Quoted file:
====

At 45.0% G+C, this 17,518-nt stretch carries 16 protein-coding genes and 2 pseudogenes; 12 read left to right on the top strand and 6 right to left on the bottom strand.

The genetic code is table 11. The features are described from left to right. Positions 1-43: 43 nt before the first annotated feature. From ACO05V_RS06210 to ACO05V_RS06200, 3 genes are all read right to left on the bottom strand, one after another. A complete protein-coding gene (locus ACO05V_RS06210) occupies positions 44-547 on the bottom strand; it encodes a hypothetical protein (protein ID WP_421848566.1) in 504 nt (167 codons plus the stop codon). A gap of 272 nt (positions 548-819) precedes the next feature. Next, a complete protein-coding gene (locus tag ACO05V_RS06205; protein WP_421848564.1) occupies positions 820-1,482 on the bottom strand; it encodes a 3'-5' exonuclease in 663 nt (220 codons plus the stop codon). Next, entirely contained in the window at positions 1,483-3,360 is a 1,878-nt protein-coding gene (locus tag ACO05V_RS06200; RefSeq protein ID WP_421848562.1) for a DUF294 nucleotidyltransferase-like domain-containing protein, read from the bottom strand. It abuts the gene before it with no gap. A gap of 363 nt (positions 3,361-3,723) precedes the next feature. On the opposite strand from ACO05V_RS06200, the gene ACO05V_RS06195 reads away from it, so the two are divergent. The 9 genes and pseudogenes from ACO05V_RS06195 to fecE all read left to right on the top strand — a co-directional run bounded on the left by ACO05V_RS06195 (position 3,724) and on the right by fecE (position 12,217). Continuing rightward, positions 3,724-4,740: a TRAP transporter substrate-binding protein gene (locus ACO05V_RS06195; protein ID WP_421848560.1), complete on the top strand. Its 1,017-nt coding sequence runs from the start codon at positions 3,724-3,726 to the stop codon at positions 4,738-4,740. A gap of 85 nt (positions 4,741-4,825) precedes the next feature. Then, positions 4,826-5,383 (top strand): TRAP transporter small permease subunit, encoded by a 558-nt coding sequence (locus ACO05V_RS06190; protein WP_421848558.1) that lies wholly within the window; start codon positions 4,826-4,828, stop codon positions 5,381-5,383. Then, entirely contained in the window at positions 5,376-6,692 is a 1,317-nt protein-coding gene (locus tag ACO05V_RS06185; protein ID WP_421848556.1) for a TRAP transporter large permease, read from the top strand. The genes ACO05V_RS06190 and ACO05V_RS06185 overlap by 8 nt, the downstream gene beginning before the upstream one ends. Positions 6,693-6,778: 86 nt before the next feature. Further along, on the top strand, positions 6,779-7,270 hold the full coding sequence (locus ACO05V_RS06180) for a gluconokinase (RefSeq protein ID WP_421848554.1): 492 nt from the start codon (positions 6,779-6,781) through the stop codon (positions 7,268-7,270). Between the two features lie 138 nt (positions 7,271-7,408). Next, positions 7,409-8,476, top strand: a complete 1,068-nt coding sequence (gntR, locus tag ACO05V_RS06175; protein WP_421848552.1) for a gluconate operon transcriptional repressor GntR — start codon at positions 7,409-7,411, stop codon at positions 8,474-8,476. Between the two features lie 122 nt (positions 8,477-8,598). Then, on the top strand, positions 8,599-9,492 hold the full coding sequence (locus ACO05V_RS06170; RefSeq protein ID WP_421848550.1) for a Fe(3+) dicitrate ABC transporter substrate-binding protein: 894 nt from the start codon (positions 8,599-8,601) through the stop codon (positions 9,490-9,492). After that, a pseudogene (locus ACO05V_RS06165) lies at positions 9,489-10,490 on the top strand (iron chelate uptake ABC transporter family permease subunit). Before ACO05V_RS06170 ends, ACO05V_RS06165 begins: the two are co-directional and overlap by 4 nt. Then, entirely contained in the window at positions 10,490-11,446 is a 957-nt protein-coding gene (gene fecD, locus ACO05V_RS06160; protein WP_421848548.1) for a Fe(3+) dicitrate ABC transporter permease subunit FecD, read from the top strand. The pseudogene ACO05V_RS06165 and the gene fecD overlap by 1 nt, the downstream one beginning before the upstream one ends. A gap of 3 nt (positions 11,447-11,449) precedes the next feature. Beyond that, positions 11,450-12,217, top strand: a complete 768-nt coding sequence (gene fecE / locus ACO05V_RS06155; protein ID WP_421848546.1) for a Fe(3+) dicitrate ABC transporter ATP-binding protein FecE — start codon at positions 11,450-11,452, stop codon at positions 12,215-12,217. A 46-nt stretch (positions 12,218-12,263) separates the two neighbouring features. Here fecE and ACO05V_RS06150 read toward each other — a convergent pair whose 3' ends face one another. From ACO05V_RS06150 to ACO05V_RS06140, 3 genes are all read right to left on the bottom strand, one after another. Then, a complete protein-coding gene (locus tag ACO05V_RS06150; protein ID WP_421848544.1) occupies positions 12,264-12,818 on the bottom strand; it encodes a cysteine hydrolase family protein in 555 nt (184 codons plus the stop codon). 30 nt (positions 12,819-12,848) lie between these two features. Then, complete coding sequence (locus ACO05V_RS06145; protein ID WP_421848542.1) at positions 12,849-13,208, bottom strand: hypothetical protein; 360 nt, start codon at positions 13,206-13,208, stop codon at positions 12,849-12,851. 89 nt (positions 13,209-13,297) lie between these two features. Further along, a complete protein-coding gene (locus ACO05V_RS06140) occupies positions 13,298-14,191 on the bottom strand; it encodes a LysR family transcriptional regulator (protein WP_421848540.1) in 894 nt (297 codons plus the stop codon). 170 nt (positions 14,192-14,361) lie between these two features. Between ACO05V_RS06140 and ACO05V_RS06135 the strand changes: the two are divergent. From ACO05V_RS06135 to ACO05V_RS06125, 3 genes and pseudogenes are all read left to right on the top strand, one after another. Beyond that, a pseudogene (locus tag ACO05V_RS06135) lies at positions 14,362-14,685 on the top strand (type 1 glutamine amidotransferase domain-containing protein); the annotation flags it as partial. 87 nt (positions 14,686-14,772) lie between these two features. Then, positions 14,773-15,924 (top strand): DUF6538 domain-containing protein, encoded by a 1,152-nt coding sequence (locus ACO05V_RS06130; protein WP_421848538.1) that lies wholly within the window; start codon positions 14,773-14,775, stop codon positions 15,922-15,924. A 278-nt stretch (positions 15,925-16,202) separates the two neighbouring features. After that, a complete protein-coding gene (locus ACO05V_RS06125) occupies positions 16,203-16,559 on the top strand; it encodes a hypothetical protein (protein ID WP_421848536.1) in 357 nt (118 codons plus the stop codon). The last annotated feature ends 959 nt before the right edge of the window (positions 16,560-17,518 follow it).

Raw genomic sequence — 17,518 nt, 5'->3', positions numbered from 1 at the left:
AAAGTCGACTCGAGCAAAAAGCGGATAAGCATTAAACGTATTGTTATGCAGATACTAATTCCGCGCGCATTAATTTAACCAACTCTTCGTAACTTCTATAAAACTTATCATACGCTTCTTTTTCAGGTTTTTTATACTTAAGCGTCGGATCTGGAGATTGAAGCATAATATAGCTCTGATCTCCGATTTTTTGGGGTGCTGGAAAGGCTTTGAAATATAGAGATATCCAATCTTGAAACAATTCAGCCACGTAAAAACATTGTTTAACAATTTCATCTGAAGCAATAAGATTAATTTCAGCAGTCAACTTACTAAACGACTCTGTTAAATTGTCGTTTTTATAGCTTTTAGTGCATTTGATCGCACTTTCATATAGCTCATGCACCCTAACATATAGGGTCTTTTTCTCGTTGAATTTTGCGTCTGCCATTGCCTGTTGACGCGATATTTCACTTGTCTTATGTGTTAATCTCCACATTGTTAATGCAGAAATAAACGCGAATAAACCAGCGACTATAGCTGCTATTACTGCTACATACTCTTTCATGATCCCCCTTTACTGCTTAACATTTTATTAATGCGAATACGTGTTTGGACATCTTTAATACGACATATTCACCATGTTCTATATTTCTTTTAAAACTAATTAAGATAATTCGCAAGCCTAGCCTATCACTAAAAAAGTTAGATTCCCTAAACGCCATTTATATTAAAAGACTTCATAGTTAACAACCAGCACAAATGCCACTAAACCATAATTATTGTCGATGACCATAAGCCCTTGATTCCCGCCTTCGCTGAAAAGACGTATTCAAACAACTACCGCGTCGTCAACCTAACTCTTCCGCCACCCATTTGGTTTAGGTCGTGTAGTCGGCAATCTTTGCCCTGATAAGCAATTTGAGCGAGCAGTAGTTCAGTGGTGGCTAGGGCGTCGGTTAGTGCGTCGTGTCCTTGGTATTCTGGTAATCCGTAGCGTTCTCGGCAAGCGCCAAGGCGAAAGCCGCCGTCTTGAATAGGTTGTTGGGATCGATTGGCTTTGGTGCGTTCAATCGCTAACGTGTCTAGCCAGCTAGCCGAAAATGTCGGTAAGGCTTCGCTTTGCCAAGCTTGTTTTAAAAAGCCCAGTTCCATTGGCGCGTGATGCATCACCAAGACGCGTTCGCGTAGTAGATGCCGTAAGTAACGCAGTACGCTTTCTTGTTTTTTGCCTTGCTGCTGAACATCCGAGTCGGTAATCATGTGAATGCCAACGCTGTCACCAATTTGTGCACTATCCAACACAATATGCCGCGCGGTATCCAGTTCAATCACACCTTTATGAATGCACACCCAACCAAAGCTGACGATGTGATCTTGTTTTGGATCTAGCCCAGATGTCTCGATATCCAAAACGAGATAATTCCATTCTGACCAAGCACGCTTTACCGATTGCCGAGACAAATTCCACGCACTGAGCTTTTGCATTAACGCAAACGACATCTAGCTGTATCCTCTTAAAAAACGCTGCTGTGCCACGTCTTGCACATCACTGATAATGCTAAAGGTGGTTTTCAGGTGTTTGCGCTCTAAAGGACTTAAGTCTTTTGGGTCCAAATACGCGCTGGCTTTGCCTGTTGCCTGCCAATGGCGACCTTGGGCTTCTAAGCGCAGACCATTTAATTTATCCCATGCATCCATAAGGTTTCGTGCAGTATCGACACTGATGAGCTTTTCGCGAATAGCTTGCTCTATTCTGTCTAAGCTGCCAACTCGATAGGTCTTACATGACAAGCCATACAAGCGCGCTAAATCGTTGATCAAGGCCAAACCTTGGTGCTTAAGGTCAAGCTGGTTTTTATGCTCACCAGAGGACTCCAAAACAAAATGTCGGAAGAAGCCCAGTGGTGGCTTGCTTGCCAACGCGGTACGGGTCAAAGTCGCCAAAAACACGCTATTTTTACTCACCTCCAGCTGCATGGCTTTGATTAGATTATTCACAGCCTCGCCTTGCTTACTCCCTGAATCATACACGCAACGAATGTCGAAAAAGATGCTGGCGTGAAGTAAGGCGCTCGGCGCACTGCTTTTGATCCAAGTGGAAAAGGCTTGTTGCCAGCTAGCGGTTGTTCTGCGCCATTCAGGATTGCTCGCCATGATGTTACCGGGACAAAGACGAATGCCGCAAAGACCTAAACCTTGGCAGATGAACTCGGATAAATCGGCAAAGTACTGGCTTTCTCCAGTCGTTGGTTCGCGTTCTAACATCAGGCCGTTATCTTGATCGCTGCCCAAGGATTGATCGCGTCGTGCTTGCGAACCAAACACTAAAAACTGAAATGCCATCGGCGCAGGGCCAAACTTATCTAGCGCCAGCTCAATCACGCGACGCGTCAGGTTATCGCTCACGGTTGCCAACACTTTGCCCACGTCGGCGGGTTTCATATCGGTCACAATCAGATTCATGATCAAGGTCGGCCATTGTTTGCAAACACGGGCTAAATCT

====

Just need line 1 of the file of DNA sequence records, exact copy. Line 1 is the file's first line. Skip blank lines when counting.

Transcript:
At 45.0% G+C, this 17,518-nt stretch carries 16 protein-coding genes and 2 pseudogenes; 12 read left to right on the top strand and 6 right to left on the bottom strand.